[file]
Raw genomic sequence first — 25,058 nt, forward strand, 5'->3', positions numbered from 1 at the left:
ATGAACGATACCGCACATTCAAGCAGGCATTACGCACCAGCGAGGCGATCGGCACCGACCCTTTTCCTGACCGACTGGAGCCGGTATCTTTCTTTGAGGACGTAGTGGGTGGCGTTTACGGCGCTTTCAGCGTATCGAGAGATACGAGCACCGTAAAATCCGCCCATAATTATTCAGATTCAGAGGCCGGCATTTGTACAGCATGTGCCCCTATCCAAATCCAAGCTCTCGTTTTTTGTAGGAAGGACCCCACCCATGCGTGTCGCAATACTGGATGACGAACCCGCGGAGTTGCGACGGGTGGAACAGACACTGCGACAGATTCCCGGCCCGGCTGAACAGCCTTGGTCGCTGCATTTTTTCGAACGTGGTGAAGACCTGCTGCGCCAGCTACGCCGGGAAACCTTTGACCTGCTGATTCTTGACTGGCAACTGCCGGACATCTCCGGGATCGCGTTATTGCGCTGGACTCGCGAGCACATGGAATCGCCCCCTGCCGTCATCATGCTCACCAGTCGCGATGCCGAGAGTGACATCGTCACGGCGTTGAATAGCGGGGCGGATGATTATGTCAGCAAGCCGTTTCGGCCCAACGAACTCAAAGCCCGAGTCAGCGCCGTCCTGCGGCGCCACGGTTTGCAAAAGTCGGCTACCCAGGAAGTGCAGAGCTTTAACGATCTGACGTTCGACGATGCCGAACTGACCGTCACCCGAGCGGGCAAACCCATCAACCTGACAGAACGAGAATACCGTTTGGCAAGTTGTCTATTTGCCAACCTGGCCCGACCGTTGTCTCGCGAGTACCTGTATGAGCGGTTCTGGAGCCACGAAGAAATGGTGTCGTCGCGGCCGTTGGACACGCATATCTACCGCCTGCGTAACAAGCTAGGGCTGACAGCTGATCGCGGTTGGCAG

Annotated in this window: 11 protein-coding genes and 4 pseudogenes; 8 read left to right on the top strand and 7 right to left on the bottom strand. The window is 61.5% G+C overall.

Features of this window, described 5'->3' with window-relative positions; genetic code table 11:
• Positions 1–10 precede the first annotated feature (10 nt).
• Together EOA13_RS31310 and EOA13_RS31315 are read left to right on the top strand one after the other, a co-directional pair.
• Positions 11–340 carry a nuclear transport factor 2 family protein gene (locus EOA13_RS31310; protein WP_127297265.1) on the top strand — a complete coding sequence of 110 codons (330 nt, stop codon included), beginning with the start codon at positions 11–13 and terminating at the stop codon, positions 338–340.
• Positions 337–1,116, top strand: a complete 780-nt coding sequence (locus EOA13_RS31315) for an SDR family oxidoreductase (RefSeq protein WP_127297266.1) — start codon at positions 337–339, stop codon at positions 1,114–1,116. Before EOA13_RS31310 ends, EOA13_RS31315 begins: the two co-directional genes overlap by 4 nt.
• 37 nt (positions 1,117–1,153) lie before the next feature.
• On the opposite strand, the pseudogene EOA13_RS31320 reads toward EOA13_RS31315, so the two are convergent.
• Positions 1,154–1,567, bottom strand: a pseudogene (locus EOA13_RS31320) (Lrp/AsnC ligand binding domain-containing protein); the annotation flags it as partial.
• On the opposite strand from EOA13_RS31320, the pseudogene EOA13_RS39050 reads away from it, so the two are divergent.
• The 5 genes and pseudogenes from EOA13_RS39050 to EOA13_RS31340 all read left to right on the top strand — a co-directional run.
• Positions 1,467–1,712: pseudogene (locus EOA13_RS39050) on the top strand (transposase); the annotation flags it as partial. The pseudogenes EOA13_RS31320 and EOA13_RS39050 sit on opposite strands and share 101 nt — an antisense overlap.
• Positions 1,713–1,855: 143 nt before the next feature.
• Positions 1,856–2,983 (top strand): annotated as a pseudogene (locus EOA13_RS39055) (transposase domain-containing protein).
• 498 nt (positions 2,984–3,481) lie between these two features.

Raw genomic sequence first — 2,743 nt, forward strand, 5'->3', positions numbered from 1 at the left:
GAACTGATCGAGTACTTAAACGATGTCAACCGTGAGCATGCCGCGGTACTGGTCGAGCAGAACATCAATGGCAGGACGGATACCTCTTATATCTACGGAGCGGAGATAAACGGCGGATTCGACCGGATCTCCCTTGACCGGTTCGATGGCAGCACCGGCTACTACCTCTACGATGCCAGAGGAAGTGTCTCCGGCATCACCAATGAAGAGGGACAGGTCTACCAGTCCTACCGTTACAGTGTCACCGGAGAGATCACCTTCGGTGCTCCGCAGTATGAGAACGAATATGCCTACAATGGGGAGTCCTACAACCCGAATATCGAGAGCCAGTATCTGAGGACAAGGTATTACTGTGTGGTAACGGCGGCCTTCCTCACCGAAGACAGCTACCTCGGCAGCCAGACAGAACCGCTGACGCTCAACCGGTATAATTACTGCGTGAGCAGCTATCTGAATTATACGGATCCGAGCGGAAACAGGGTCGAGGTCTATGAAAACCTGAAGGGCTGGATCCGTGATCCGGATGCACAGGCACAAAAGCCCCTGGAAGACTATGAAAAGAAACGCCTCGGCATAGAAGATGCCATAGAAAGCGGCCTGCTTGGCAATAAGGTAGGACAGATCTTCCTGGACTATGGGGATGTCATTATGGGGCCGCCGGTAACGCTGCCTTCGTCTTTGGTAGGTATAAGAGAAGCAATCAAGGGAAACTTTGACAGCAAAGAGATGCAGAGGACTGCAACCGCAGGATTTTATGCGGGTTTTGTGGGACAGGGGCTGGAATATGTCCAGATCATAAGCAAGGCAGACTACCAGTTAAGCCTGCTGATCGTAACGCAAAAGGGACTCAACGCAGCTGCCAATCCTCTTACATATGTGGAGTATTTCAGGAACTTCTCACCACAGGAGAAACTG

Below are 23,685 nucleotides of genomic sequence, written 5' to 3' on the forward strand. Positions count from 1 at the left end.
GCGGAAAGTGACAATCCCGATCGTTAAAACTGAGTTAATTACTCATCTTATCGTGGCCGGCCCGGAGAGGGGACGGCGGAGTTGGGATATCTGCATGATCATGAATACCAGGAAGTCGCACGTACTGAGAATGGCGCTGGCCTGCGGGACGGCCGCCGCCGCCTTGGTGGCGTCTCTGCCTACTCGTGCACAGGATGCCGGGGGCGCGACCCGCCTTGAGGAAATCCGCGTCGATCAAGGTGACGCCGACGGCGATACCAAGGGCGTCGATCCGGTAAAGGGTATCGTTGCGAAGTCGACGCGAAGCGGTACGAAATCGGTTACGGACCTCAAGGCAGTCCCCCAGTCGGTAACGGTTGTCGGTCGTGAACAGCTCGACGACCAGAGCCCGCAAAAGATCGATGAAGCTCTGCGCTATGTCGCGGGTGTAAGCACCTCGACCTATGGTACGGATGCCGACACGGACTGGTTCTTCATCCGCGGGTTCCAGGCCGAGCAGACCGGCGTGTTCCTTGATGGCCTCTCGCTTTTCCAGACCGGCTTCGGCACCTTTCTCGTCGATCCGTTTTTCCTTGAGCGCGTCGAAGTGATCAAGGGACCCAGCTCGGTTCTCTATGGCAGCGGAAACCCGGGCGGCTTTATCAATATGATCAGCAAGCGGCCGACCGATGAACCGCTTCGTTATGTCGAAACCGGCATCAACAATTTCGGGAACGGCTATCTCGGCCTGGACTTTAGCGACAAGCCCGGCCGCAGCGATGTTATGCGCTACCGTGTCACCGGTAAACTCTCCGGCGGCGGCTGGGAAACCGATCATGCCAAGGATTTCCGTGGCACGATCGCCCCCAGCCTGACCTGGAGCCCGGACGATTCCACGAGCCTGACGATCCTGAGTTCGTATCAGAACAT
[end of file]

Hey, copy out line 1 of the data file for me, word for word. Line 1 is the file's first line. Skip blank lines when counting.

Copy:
Raw genomic sequence first — 25,058 nt, forward strand, 5'->3', positions numbered from 1 at the left: